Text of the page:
Dry socket, or alveolar osteitis, may develop after a permanent adult tooth is extracted.
It can occur when the blood clots at the site of extraction either dislodges, dissolves, or never develops prior to healing. This can leave your underlying bone and nerve endings exposed. It also allows the wound to become filled with food or debris, causing infection.
Symptoms of dry socket include:
- severe pain, which may radiate from the socket to your ear, eye, temple, or neck
- seeing an empty socket
- visible bone in the socket
- bad breath or an unpleasant taste in your mouth
The exact causes of dry socket still need more research. The most common causes are:
- bacterial infection
- difficult or complicated extractions, such as an impacted wisdom tooth
- trauma at the surgical site
You’re most at risk of developing dry socket if you:
- take oral contraceptives
- don’t follow proper wound care
There are different treatments available for dry socket that your dentist or oral surgeon can prescribe to you. When you have to wait to get into see them, however, these home treatments can help alleviate symptoms.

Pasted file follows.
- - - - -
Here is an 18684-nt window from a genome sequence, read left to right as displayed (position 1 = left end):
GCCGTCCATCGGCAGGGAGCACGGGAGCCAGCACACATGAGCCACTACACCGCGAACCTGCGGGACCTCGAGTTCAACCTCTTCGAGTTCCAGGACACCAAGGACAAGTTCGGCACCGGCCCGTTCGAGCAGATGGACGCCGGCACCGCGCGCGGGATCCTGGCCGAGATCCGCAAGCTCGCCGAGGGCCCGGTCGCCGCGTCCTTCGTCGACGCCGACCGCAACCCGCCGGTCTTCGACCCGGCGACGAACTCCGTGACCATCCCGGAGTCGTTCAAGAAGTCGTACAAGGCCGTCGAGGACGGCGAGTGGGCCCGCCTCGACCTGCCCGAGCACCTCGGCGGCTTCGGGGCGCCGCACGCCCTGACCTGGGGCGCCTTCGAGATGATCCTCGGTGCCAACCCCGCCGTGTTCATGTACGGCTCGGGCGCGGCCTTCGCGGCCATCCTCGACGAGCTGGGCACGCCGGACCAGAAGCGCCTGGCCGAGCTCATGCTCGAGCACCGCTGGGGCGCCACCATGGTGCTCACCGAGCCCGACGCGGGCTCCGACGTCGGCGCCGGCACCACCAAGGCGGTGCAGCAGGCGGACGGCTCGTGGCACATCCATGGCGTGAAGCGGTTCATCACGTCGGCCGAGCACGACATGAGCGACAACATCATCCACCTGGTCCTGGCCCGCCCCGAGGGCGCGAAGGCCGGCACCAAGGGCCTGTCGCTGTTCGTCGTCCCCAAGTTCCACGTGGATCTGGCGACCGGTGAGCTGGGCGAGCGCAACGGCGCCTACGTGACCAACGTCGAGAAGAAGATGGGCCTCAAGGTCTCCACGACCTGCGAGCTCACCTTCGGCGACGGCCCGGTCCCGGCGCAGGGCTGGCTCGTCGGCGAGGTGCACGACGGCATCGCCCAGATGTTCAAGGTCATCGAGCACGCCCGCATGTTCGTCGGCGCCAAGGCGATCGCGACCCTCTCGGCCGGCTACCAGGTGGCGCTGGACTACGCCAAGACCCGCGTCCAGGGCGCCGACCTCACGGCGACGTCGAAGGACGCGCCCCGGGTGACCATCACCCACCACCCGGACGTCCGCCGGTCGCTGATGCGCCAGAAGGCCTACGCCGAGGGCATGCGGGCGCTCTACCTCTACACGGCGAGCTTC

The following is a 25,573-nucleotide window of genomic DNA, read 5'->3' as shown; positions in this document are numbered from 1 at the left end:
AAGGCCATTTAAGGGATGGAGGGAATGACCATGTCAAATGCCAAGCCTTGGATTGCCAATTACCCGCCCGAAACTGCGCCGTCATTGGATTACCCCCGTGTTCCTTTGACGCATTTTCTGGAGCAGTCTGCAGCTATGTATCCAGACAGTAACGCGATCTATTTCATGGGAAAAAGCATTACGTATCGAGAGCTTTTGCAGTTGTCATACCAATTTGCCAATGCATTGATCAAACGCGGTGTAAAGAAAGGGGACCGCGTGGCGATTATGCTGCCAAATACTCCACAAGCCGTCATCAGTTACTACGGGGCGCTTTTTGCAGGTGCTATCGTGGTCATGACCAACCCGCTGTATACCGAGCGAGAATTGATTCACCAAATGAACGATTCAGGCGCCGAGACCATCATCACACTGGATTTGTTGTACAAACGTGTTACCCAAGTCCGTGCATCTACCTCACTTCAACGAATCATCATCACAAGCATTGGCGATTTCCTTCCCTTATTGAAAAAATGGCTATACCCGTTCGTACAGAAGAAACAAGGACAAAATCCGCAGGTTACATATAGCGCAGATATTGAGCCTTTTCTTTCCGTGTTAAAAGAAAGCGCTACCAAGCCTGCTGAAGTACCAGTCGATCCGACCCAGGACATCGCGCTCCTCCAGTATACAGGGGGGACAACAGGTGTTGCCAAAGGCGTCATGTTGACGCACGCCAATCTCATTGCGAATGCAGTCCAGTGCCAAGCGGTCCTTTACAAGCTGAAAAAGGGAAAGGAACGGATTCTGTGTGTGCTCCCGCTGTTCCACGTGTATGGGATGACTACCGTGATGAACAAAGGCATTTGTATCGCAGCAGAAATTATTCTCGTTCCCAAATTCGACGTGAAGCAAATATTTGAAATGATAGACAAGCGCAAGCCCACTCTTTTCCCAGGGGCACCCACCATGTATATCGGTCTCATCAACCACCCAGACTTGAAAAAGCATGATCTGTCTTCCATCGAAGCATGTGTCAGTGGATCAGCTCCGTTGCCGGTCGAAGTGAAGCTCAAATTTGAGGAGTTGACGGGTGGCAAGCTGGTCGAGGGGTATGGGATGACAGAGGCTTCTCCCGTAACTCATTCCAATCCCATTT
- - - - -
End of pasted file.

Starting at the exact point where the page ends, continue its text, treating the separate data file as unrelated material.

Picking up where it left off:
Even if your oral surgeon gives you medication, they’ll also encourage you to rinse the affected area with warm salt water several times a day. It can help eliminate bacteria and reduce or prevent further infection.
The Mayo Clinic recommends dissolving ½ teaspoon of salt into 8 ounces of warm water. Swish this around in your mouth for a minute, or use it to flush out the dry socket with a syringe your surgeon gives you. Do this at least three times per day or after meals.
For the first 24 hours after a tooth extraction, use cold packs against your face for fifteen minutes at a time to reduce swelling. Afterwards, you can use heat in the form of warm washcloths to manage pain.
Heat will likely be most beneficial for soothing pain caused by dry socket, though cold can help numb your nerves more efficiently. Test each and see what works best for you. Always use warm instead of hot, and place it against the cheek where you’re feeling pain.
Clove oil contains eugenol, which has anesthetic, anti-inflammatory, and antibacterial benefits. It can soothe pain and prevent infections from developing or advancing. Because of this, clove oil is sometimes used in professional dry socket pastes. Clove oil can have side effects, so consult your dentist or oral surgeon before using this as a home remedy.
These side effects may include: